|Rump : the true story of Rumpelstiltskin|
Author: Shurtliff, Liesl
Relates the tale of Rumpelstiltskin's childhood and youth, explaining why his name is so important, how he is able to spin straw into gold, and why a first-born child is his reward for helping the miller's daughter-turned-queen.
|Accelerated Reader Information:|
Interest Level: MG
Reading Level: 4.40
Points: 9.0 Quiz: 158376
|Reading Counts Information:|
Interest Level: 3-5
Reading Level: 3.80
Points: 14.0 Quiz: 61306
Kirkus Reviews (+) (03/15/13)
School Library Journal (05/01/13)
The Bulletin of the Center for Children's Books (A) (05/13)
Full Text Reviews:
Bulletin for the Center... - 05/01/2013 A person’s name defines their destiny in the Kingdom, which is unfortunate for twelve-year-old Rump, whose name seems only to inspire other people’s potty humor. His luck appears to change when he realizes he inherited his late mother’s secret ability to spin straw into gold. Magic always comes with a price in the Kingdom, however, and Rump is unable to properly bargain with the gold he creates, instead settling for whatever the other person offers-including a firstborn child, as offered by the miller’s daughter who, as the original tale goes, gets herself into trouble when she claims Rump’s ability as her own. Rump wants nothing to do with the bargain and runs away to Yonder, where he hopes to discover his true full name (he believes his mother died before completing its full length) and his real destiny. Rump is pretty irresistible as the down-and-out kid who simply refuses to give up, and readers who have had their share of bad luck will appreciate his witty resourcefulness and his honest frustration. His travels through Yonder yield plenty of allusions to classic fairy tales as well as appearances by various mythical creatures, most of which turn out to be harmless (and in some cases, adorable), giving the whole story a whimsical, playful feel. There’s quite a lot of whimsy, though, since the plot meanders, and the convoluted backstory behind Rump’s true name and how it is entangled in the spell that weaves gold is more confusing than it is satisfying. Still, it’s always good to hear the villain’s side of the story, especially when said villain turns out to be a rather charming twelve-year-old boy. KQG - Copyright 2013 The Board of Trustees of the University of Illinois.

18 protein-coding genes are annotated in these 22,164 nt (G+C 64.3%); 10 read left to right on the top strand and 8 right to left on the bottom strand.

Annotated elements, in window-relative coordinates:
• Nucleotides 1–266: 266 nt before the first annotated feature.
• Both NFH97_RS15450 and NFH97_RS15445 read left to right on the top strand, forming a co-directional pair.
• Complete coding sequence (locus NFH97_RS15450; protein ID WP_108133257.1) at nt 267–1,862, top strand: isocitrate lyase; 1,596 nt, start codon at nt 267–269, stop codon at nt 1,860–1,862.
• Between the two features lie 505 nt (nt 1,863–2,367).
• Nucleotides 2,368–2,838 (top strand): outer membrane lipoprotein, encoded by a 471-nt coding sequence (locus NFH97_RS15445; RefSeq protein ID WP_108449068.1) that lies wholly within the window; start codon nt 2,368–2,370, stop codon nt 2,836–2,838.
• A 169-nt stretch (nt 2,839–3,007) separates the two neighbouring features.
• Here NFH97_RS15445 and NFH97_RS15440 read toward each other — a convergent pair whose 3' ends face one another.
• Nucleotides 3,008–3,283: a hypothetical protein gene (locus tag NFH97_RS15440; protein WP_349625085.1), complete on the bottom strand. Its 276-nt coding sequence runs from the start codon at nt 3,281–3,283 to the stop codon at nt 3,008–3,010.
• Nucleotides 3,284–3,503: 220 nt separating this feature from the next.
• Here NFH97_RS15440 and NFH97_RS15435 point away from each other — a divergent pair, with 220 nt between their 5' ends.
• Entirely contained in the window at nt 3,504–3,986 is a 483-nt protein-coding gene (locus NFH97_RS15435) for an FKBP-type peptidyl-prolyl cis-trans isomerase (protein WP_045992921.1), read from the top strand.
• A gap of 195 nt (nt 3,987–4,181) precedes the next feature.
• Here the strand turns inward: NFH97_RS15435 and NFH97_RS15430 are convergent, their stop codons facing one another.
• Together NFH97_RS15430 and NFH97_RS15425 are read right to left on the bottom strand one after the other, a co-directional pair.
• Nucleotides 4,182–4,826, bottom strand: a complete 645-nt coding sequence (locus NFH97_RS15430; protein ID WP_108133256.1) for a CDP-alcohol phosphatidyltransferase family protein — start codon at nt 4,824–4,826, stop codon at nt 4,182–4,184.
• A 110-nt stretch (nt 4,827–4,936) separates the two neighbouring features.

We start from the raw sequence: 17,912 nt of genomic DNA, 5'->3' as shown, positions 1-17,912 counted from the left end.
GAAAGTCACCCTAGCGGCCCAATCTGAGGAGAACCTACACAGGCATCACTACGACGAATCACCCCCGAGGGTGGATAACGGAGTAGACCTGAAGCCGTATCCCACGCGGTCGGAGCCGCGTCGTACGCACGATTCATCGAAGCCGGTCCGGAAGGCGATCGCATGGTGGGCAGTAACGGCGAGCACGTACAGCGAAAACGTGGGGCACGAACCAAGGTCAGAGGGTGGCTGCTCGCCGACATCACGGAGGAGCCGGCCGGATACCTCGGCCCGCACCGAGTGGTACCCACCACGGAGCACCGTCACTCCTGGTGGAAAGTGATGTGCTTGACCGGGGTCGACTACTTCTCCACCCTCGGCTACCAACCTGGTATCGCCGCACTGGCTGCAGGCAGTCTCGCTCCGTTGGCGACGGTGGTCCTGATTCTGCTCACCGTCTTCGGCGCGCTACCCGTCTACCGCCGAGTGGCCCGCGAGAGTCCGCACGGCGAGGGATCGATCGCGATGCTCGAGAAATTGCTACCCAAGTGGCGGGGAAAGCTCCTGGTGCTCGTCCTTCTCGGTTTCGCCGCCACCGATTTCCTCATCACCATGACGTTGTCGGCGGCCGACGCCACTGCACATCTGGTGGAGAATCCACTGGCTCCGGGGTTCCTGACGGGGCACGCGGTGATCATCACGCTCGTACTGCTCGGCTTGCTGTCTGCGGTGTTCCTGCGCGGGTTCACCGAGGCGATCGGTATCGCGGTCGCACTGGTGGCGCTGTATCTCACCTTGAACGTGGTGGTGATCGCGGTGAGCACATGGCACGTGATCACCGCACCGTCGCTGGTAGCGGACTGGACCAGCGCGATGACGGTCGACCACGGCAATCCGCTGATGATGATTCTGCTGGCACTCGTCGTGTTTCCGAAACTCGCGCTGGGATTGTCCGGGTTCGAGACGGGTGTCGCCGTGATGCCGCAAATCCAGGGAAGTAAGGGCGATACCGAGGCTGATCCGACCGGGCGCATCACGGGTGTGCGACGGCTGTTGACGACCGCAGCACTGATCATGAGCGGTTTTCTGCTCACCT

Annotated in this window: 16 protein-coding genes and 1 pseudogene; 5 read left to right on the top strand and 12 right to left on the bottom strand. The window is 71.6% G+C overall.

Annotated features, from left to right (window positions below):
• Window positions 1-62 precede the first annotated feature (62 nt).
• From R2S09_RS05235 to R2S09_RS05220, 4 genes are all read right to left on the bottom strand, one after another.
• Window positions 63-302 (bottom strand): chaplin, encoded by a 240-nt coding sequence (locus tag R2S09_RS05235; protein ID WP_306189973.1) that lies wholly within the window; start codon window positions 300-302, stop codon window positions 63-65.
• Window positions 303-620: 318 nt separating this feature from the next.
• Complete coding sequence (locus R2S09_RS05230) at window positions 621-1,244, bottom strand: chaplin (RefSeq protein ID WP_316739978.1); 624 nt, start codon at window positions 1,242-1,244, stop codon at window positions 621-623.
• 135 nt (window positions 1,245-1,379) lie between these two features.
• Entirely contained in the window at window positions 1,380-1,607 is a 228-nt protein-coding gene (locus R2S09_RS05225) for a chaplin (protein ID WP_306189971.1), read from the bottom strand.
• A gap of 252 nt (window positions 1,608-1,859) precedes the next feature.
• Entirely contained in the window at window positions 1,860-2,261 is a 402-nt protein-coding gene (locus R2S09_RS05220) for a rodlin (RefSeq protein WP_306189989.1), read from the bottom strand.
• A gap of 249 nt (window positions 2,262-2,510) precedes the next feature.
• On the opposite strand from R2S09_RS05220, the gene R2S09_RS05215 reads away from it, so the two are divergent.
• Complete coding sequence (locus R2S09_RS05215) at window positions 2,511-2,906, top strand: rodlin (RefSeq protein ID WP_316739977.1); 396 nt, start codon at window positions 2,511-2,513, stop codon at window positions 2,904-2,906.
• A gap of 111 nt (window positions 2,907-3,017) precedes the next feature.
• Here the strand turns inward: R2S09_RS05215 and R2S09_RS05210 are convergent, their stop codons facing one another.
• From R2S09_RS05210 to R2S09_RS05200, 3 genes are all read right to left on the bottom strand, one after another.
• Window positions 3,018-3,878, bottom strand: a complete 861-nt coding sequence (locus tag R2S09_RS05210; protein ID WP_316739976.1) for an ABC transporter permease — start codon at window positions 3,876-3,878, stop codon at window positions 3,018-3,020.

School Library Journal - 04/20/2013 Gr 3–6—A beguiling take on a classic tale. In The Kingdom, one's name is full of meaning and power, and young Rump is sure that his is incomplete. Just before his mother died in childbirth, she only managed to utter, "His name is Rump…." And so Rump grows up with his grandmother, mining the mountain for specks of gold for their greedy king and suffering ridicule for his name. Shurtliff's world-building is inventive and immediately believable: gnomes rush about delivering messages they have somewhat memorized, gold-craving pixies are flying and biting nuisances, and wise witches live in the woods, as does a band of huge smelly trolls. All the elements of the original story are here-the greedy miller, the somewhat dimwitted daughter, and Rump's magical ability to spin straw into gold-but Shurtliff fleshes out the boy's backstory, developing an appealing hero who is coping with the curse of his magical skills while searching for his true name and destiny. This captivating fantasy has action, emotional depth, and lots of humor.—Caroline Ward, The Ferguson Library, Stamford, CT - Copyright 2013 Publishers Weekly, Library Journal and/or School Library Journal used with permission.
Booklist - 05/15/2013 Twelve-year-old Rump lives with his grandmother in a mountain village where he endures endless teasing about his name. When he discovers that he can spin straw into gold, he hopes to end their poverty and hunger. Unfortunately, the troublesome magic forces him to accept anything offered in trade for the gold: a sack of flour, a cheap ring, or a queen’s firstborn child. Rump leaves home to discover his true name. While on his quest, he finds the knowledge, insight, and courage he needs to understand his gift and claim his destiny. Weaving details from Rumpelstiltskin into an accessible novel, Shurtliff makes the old villain into a young hero and creates an inventive story that extends and embroiders on the original fairy tale. In an era when fantasy often takes the form of high-octane adventure, this story offers a measured pace and the reassuring notion that a hero need not always rely on magic if he has his wits about him. - Copyright 2013 Booklist.